Transform GM – an action research project looking to understand, map and promote ‘alternative’ economic activity in Greater Manchester (GM) – have just launched a new website mapping the social and solidarity economy (SSE). The SSE is made up of initiatives which prioritise other values over the economic bottom line and, unlike many charities, are sustained financially through their own work and not via grants. Some parts of this economy are quite visible but others are harder to find. We, the project’s founders, started with the hypothesis that the SSE sector already exists as a ‘hidden’ economy within GM, providing sustainable and equitable alternatives for meeting our needs. Our research so far has uncovered around 160 initiatives we think belong within this SSE.
Why does this matter?
The economic growth of Greater Manchester has been narrowly defined for far too long. The common indicators used to measure economic activity – such as GDP – are useful for measuring the economic activity of our region, but they tell us nothing about the quality of that activity. For example, traditional economic indicators could tell us that our region is becoming more productive, but fail to tell us that this was due to the expansion of a hydraulic fracturing industry with a high gender pay disparity and terrible environmental credentials.
However, we all know implicitly that there are different ‘types’ of economy; that there is a difference between a hydraulic fracturing company funded by private equity, and a community-owned and controlled energy company that reinvests profits into the expansion of renewable energy. In other words, we know that a proportion of our economic activity is orientated first and foremost towards environmentally and socially progressive goals, rather than towards profit at all costs.
The SSE has become an increasingly important way of understanding progressive elements of our economy, with both the United Nations and the International Labour Organization (ILO) investing in research and promoting policy to support it. SSE mapping have also been carried out by grassroots organisations previously across the world, most notably in New York, by the SolidarityNYC collective who formed in 2009, and in Catalonia, with the PAMAPAM project.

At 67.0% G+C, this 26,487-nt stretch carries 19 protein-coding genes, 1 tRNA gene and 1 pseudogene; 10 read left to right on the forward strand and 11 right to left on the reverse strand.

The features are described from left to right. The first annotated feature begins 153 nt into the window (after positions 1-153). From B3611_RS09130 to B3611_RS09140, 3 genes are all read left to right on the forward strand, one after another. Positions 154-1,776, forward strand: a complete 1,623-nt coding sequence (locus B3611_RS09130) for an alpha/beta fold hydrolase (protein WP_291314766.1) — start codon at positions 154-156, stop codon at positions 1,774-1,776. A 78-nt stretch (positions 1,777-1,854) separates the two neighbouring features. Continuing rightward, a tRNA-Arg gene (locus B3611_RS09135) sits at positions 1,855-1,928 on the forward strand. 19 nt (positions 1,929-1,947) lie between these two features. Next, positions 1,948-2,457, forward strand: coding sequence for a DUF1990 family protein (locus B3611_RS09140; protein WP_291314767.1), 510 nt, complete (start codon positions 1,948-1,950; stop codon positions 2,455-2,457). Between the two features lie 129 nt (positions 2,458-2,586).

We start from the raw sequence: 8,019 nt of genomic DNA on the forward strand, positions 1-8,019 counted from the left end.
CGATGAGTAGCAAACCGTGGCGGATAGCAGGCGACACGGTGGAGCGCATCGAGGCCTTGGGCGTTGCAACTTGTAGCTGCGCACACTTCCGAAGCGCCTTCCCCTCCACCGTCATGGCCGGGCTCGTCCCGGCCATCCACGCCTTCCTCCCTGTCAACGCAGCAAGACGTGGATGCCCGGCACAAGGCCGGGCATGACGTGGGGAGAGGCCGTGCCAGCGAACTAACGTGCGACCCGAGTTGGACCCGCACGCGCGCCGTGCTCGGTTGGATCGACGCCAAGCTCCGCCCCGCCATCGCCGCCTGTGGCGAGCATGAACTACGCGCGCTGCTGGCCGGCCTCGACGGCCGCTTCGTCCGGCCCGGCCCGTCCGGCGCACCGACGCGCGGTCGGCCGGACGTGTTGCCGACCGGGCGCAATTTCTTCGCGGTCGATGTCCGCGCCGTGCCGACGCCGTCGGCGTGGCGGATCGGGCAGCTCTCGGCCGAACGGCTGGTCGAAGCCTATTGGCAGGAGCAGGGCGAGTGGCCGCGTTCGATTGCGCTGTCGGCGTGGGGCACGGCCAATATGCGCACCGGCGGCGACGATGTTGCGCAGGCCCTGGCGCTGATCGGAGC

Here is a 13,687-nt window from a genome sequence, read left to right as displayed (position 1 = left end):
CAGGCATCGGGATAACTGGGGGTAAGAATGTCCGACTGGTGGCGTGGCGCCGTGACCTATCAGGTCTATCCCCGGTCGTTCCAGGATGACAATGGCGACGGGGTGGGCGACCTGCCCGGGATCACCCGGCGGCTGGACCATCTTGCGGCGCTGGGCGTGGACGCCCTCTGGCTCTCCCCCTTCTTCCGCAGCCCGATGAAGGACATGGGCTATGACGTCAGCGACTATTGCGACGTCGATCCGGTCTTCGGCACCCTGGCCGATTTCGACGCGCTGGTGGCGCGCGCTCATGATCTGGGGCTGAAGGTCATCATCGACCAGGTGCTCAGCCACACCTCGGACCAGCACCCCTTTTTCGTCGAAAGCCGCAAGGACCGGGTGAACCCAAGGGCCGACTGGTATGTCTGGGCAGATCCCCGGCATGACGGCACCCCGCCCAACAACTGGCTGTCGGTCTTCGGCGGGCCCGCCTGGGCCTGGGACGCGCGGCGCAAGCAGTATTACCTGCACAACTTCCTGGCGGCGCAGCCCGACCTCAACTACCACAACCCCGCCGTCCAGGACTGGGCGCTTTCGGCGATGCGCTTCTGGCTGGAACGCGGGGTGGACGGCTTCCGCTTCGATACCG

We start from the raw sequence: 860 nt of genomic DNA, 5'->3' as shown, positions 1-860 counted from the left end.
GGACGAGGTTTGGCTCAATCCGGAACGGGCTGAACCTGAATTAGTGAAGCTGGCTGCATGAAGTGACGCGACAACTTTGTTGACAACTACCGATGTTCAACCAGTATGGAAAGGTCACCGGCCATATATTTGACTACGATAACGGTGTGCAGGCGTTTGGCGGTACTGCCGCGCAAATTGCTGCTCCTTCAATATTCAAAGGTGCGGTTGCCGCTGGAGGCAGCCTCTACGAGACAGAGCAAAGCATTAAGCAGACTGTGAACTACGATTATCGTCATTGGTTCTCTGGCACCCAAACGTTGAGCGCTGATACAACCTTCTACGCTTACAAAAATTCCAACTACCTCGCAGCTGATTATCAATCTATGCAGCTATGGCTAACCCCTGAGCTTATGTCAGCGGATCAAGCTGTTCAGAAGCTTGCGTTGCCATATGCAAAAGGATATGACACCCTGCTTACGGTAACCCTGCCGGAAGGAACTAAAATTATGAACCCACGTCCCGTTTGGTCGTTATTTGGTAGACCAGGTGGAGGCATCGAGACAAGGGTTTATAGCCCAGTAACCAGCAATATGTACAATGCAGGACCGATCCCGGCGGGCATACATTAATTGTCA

Barcelona City Council defines the SSE as composed of initiatives that are:
“independent of the public authorities, are governed by values such as equity, solidarity, sustainability, participation, inclusion and commitment to the community, and are promoters of social change’.
What we’ve found
We have grouped the 160 initiatives uncovered across Greater Manchester so far into ten different categories, spanning across a range of industries, from ‘Energy & Utilities’ to ‘Land & Housing‘to ‘Spaces, Places, & Hubs’.
Saddleworth Community Hydro, an award-winning co-op based in Oldham, is one of a number of community energy schemes on the map. The project generates enough sustainable electricity to power about 75 homes via the national grid from a cross flow hydro turbine located at Dove Stone Reservoir.
Also on the map, under ‘Spaces, Places and Hubs’, is a social and cultural centre in South Manchester called United Estates of Wythenshawe (UEW). Its facilities include a cafe, gym and dance studio, as well as being home to a number of different social enterprises. UEW aims to provide a centre that is “ designed, built, driven and managed by,” and “speaks the cultural language of”, local people.
Other categories of the SSE activity we have mapped include:
- Agriculture & Sustainability
- Arts & Culture & Media
- Care, Health & Wellbeing
- Community & Collaborative Finance, & Advice Services
- Food, Drink & Hospitality
- Tech & Manufacturing
- Worker’s co-op
Through producing our map we aim to make the SSE visible. The next stage for us is to investigate the ways in which this sector is connected and co-operating, and what challenges the sector faces. We’re interested in speaking to all the projects already mapped and would love to hear about projects currently missing from it.
Ben Lear is the project manager for Transform GM.
The map can be found at: www.transformgm.org
The Transform team can be contacted at: transformGMmap@gmail.com
The project is part of a broader research project called Jam & Justice, which is funded by the ESRC. The project is orientated towards supporting innovative methods for including citizens in decision-making about their cities. To read more about the wider research project, you can visit the website at https://jamandjustice-rjc.org/.